Judge Lynn Leibovitz told Bromwell that he faces a maximum of 30 years in prison on the charge of involuntary manslaughter and 180 days and a $1,000 fine for driving while under the influence. He is scheduled to be sentenced Aug. 30.
Bromwell, who has been in the D.C. jail since his arrest, stood next to his attorney, David Benowitz, as Assistant U.S. Attorney Edward O’Connell outlined the grisly details of the case.
O’Connell said that Bromwell left the Cobalt nightclub about 8:15 p.m. March 21, just moments before Whitfield and two others were about to step into the crosswalk. Bromwell’s SUV sped through the crosswalk, at 11th Street and Florida Avenue NE, striking Whitfield and dragging her nearly 100 feet.
The retired cafeteria worker at Sidwell Friends School, where she spent 44 years serving lunch to students before leaving in 2008, died at a hospital half an hour later.
Bromwell never slowed or stopped, O’Connell said. An eyewitness followed Bromwell’s vehicle, and when he eventually stopped for a red light, the eyewitness told Bromwell that he had hit someone and should go back. Bromwell drove off. Police said he was wearing ear buds and talking on a cellphone.
Police officers found his vehicle about 10 blocks from the site of the incident — empty, dented and with Whitfield’s blood on the wheel wells. It was parked around the corner from the home of an acquaintance of the driver.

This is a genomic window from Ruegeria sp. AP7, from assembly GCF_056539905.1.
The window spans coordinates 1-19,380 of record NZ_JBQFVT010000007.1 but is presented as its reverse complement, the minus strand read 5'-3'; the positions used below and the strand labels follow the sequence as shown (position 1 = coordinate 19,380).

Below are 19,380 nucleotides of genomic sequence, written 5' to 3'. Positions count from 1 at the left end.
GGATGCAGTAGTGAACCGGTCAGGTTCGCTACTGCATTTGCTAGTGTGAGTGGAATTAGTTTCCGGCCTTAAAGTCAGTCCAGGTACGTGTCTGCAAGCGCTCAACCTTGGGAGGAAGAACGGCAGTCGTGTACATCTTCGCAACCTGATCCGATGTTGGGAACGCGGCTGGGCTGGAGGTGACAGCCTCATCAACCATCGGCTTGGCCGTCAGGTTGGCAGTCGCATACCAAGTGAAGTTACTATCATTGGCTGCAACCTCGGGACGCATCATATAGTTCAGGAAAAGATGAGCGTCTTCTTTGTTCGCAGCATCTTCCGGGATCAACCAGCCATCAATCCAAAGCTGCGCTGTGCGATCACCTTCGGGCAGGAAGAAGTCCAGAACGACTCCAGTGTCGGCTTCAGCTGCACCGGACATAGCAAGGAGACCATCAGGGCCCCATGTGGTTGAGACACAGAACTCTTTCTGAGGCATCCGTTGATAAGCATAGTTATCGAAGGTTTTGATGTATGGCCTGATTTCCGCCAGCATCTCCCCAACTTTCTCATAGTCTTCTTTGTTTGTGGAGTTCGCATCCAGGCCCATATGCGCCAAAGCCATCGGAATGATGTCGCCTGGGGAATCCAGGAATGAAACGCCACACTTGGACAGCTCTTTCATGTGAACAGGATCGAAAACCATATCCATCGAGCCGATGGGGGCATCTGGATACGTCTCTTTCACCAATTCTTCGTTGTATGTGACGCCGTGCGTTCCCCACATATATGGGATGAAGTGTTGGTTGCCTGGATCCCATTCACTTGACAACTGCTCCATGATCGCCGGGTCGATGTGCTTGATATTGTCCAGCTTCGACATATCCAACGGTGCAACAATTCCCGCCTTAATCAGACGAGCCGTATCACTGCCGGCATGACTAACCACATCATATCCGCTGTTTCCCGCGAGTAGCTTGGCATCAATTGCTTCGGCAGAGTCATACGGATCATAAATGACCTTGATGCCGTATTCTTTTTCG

Officers approached the residence, where they found the suspect — who, O’Connell said, smelled “like alcohol.” His eyes were bloodshot, and his speech was “thick-tongued.” Bromwell later failed several field sobriety tests; he jumbled the alphabet on his first two tries. Bromwell’s blood alcohol level was measured at 0.11; the legal limit in the District is 0.08.
Bromwell allegedly told the officers that he felt a bump and stopped his vehicle but then panicked and drove off.
As the description of the hit-and-run was read, Whitfield’s only child, Tasyha, 43, wiped away tears. Police officers and grief counselors from the U.S. attorney’s office comforted her. On the other side of the courtroom, about two rows of Bromwell’s family and friends watched the proceedings.
After the hearing, Whitfield’s daughter said she was too emotional to comment. “Just hearing all of those details was just too much,” she said.